Republican Rep. Mike Hope of Lake Stevens, the prime sponsor of the bill, was the lone lawmaker to attend the signing.
Under House Bill 1612, those convicted of certain felony firearm offenses or found not guilty by reason of insanity of any felony firearm offense will be required to register with a county's sheriff's department. That data will be punched into a statewide database maintained by the Washington State Patrol.
The process will be similar to what is done with convicted sex offenders. However, unlike the statewide sex offender registry which is made available to the public, the data on firearm offenders will only be accessible by law enforcement agencies.
This bill needed tweaking last month in order to make it to the governor's desk.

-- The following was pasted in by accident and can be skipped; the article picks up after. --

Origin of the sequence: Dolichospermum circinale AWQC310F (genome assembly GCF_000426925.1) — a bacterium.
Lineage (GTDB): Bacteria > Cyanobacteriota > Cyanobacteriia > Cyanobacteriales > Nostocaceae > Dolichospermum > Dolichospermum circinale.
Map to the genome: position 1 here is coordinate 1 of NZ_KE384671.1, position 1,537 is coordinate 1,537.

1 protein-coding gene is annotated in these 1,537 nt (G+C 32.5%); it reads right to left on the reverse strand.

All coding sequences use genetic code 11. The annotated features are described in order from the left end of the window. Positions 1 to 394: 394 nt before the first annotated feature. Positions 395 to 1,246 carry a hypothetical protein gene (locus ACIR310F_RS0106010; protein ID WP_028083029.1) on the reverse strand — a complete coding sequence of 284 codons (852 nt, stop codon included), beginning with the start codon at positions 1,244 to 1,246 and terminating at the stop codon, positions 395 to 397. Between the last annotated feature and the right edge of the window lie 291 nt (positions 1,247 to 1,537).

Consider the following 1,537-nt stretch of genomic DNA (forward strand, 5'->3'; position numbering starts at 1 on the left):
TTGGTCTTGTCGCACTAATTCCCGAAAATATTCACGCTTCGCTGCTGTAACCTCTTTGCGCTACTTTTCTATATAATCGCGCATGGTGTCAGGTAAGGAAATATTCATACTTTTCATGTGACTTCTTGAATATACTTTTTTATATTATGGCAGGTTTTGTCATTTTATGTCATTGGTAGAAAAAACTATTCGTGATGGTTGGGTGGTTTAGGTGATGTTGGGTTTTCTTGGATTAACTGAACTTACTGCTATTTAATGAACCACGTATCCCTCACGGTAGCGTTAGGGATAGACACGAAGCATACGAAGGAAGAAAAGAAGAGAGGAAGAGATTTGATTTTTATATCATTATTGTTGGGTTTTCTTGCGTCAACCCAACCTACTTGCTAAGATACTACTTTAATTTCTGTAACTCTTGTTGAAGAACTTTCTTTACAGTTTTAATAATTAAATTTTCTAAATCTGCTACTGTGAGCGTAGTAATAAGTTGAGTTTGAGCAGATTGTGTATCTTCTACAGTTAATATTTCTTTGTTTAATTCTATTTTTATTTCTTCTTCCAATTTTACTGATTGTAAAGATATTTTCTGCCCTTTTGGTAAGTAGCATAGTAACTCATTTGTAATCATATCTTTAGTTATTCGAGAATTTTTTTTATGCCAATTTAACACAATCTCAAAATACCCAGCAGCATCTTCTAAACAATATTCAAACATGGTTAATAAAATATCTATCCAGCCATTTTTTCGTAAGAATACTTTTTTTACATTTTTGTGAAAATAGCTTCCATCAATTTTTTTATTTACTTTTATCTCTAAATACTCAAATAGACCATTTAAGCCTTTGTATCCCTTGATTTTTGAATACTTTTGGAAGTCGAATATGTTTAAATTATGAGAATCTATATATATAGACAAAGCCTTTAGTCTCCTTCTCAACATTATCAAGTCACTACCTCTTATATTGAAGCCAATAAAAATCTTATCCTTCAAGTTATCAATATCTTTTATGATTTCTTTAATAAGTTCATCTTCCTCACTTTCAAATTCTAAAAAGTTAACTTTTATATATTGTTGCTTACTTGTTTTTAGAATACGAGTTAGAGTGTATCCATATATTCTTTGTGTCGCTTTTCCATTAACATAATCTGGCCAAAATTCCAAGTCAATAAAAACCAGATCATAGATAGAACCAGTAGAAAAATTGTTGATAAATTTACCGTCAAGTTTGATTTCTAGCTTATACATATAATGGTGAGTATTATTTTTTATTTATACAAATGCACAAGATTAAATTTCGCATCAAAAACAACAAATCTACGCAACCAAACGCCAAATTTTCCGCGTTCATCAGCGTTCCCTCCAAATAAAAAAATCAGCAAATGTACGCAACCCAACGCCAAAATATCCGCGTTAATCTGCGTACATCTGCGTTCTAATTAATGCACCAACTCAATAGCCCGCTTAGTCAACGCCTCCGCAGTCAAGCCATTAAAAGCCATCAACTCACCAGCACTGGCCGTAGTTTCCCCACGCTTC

As introduced, the bill established a "central registry of firearm offenders." It passed the House with this language on an 85-10 vote.
But it stalled in the Senate where Hope encountered conservative Republicans objecting strongly to the notion of a state-maintained registry of any sort involving owners or users of guns.
Once Hope agreed to replace "central registry" with "conviction database", opposition melted and it glided through the Senate on a 41-7 vote.
Most recent The Petri Dish posts
- PDC won't act on GOP complaint against Inslee campaign July 23
- DelBene filling up coffers as Scott gears up campaign July 22
- Senate suspends I-1351, delays biology test requirement July 9
- Senate GOP, Democrats reach deal that could end session July 8
- Inslee signs 'forward thinking' budget, averts shut down July 1
Our new comment system is not supported in IE 7. Please upgrade your browser here.